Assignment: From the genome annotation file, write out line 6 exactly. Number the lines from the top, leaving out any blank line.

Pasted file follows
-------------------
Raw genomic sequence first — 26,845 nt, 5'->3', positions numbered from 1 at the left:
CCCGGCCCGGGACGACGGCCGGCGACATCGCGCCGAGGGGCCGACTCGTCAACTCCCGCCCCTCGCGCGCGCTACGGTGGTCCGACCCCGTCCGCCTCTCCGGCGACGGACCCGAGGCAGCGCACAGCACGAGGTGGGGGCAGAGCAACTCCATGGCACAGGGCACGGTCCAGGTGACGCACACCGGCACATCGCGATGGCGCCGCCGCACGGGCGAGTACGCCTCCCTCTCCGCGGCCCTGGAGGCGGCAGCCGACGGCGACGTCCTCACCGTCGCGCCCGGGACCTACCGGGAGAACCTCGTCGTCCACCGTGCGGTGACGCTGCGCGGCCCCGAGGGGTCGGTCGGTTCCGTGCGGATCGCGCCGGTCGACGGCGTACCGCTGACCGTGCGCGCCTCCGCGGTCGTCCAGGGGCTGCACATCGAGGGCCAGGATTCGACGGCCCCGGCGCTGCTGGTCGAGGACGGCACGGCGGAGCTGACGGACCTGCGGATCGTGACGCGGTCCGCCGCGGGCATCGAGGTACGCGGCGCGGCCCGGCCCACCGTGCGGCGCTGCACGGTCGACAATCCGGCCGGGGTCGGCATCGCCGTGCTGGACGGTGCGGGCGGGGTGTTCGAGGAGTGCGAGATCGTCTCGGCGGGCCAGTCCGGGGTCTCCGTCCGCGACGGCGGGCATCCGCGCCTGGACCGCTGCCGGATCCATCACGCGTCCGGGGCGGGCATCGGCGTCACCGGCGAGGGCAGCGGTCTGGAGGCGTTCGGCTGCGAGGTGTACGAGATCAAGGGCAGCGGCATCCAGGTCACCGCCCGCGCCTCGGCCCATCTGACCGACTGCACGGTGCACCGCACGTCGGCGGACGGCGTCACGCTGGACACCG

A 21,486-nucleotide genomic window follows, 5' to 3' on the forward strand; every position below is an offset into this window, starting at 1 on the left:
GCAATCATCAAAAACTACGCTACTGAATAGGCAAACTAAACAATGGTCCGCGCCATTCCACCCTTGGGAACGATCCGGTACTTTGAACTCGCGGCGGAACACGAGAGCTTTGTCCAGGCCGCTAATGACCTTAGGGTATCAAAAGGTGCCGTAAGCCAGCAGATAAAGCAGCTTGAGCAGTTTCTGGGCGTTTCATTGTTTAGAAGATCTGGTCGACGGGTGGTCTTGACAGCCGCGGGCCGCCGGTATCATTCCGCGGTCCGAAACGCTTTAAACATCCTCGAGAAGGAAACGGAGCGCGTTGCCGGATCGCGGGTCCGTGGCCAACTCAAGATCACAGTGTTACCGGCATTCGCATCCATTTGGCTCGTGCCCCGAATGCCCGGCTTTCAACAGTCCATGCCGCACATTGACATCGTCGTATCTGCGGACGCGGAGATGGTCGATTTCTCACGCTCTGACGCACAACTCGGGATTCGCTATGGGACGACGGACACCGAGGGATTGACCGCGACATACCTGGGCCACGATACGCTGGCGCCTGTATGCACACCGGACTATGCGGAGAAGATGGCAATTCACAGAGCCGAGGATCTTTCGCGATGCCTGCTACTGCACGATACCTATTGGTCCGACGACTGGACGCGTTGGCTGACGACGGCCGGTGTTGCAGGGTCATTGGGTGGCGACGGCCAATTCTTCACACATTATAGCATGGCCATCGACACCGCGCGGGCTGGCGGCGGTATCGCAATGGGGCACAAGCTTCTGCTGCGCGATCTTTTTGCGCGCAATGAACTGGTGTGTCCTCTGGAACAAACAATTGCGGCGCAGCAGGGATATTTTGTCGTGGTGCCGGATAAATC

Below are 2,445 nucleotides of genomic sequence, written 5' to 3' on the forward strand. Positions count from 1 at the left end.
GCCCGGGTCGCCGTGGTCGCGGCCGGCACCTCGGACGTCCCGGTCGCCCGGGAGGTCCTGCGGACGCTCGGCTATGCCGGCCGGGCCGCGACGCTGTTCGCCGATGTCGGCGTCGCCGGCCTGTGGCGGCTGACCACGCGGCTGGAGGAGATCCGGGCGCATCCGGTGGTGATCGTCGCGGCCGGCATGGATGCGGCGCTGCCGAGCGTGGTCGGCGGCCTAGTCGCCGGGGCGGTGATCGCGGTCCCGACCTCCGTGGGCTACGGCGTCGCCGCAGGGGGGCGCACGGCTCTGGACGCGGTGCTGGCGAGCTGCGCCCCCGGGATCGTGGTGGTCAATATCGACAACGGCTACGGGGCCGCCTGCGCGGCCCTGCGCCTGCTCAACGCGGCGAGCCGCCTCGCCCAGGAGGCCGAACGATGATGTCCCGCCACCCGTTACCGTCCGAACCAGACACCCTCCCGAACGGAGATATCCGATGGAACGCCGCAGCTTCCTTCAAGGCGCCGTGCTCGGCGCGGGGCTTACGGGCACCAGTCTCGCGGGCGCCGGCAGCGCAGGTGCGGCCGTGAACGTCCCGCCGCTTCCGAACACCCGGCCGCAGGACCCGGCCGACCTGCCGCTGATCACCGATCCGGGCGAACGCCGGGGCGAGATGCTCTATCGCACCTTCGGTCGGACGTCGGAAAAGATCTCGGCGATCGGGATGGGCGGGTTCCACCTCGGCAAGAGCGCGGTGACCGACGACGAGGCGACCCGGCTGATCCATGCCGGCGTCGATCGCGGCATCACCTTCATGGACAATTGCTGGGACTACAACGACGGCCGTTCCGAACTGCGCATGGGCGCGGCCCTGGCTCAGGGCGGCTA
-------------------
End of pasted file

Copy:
GCCCGGGTCGCCGTGGTCGCGGCCGGCACCTCGGACGTCCCGGTCGCCCGGGAGGTCCTGCGGACGCTCGGCTATGCCGGCCGGGCCGCGACGCTGTTCGCCGATGTCGGCGTCGCCGGCCTGTGGCGGCTGACCACGCGGCTGGAGGAGATCCGGGCGCATCCGGTGGTGATCGTCGCGGCCGGCATGGATGCGGCGCTGCCGAGCGTGGTCGGCGGCCTAGTCGCCGGGGCGGTGATCGCGGTCCCGACCTCCGTGGGCTACGGCGTCGCCGCAGGGGGGCGCACGGCTCTGGACGCGGTGCTGGCGAGCTGCGCCCCCGGGATCGTGGTGGTCAATATCGACAACGGCTACGGGGCCGCCTGCGCGGCCCTGCGCCTGCTCAACGCGGCGAGCCGCCTCGCCCAGGAGGCCGAACGATGATGTCCCGCCACCCGTTACCGTCCGAACCAGACACCCTCCCGAACGGAGATATCCGATGGAACGCCGCAGCTTCCTTCAAGGCGCCGTGCTCGGCGCGGGGCTTACGGGCACCAGTCTCGCGGGCGCCGGCAGCGCAGGTGCGGCCGTGAACGTCCCGCCGCTTCCGAACACCCGGCCGCAGGACCCGGCCGACCTGCCGCTGATCACCGATCCGGGCGAACGCCGGGGCGAGATGCTCTATCGCACCTTCGGTCGGACGTCGGAAAAGATCTCGGCGATCGGGATGGGCGGGTTCCACCTCGGCAAGAGCGCGGTGACCGACGACGAGGCGACCCGGCTGATCCATGCCGGCGTCGATCGCGGCATCACCTTCATGGACAATTGCTGGGACTACAACGACGGCCGTTCCGAACTGCGCATGGGCGCGGCCCTGGCTCAGGGCGGCTA